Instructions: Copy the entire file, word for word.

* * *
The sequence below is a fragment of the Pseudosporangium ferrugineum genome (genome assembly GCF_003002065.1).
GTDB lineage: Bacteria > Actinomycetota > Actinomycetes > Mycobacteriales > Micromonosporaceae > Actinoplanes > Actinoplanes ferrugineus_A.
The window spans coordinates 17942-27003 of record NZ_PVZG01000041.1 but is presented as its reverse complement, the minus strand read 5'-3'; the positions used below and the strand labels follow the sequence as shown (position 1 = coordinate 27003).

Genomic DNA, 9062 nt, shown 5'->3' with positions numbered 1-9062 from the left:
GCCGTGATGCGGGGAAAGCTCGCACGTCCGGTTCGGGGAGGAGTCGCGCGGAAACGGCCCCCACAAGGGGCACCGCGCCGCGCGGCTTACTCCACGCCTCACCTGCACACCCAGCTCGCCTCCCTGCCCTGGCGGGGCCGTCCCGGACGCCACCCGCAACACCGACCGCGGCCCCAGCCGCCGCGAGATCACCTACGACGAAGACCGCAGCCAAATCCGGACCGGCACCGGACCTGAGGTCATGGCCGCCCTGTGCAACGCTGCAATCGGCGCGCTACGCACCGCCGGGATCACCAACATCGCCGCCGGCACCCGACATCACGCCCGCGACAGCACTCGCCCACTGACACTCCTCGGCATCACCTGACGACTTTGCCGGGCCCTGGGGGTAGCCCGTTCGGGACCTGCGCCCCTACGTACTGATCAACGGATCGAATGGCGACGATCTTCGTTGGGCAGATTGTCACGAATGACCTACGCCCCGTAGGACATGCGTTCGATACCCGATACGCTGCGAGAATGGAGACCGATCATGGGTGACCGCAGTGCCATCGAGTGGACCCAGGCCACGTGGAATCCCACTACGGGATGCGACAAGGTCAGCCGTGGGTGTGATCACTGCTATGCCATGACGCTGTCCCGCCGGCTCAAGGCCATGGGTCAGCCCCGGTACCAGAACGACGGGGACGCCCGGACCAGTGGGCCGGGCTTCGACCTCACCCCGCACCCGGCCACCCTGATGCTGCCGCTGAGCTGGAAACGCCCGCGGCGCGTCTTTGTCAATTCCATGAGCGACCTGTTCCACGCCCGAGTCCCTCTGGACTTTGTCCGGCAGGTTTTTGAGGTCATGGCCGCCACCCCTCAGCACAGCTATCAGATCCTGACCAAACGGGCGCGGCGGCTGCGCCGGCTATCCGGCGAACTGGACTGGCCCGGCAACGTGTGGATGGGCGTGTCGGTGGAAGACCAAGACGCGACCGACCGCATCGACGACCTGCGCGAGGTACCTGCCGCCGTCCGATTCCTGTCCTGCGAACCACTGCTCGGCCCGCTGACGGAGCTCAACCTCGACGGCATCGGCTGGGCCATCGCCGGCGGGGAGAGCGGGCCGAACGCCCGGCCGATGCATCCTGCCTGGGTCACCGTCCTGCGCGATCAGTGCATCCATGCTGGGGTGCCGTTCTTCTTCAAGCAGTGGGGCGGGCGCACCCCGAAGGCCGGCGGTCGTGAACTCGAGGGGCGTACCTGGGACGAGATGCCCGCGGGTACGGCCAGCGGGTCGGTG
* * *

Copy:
The sequence below is a fragment of the Pseudosporangium ferrugineum genome (genome assembly GCF_003002065.1).
GTDB lineage: Bacteria > Actinomycetota > Actinomycetes > Mycobacteriales > Micromonosporaceae > Actinoplanes > Actinoplanes ferrugineus_A.
The window spans coordinates 17942-27003 of record NZ_PVZG01000041.1 but is presented as its reverse complement, the minus strand read 5'-3'; the positions used below and the strand labels follow the sequence as shown (position 1 = coordinate 27003).

Genomic DNA, 9062 nt, shown 5'->3' with positions numbered 1-9062 from the left:
GCCGTGATGCGGGGAAAGCTCGCACGTCCGGTTCGGGGAGGAGTCGCGCGGAAACGGCCCCCACAAGGGGCACCGCGCCGCGCGGCTTACTCCACGCCTCACCTGCACACCCAGCTCGCCTCCCTGCCCTGGCGGGGCCGTCCCGGACGCCACCCGCAACACCGACCGCGGCCCCAGCCGCCGCGAGATCACCTACGACGAAGACCGCAGCCAAATCCGGACCGGCACCGGACCTGAGGTCATGGCCGCCCTGTGCAACGCTGCAATCGGCGCGCTACGCACCGCCGGGATCACCAACATCGCCGCCGGCACCCGACATCACGCCCGCGACAGCACTCGCCCACTGACACTCCTCGGCATCACCTGACGACTTTGCCGGGCCCTGGGGGTAGCCCGTTCGGGACCTGCGCCCCTACGTACTGATCAACGGATCGAATGGCGACGATCTTCGTTGGGCAGATTGTCACGAATGACCTACGCCCCGTAGGACATGCGTTCGATACCCGATACGCTGCGAGAATGGAGACCGATCATGGGTGACCGCAGTGCCATCGAGTGGACCCAGGCCACGTGGAATCCCACTACGGGATGCGACAAGGTCAGCCGTGGGTGTGATCACTGCTATGCCATGACGCTGTCCCGCCGGCTCAAGGCCATGGGTCAGCCCCGGTACCAGAACGACGGGGACGCCCGGACCAGTGGGCCGGGCTTCGACCTCACCCCGCACCCGGCCACCCTGATGCTGCCGCTGAGCTGGAAACGCCCGCGGCGCGTCTTTGTCAATTCCATGAGCGACCTGTTCCACGCCCGAGTCCCTCTGGACTTTGTCCGGCAGGTTTTTGAGGTCATGGCCGCCACCCCTCAGCACAGCTATCAGATCCTGACCAAACGGGCGCGGCGGCTGCGCCGGCTATCCGGCGAACTGGACTGGCCCGGCAACGTGTGGATGGGCGTGTCGGTGGAAGACCAAGACGCGACCGACCGCATCGACGACCTGCGCGAGGTACCTGCCGCCGTCCGATTCCTGTCCTGCGAACCACTGCTCGGCCCGCTGACGGAGCTCAACCTCGACGGCATCGGCTGGGCCATCGCCGGCGGGGAGAGCGGGCCGAACGCCCGGCCGATGCATCCTGCCTGGGTCACCGTCCTGCGCGATCAGTGCATCCATGCTGGGGTGCCGTTCTTCTTCAAGCAGTGGGGCGGGCGCACCCCGAAGGCCGGCGGTCGTGAACTCGAGGGGCGTACCTGGGACGAGATGCCCGCGGGTACGGCCAGCGGGTCGGTG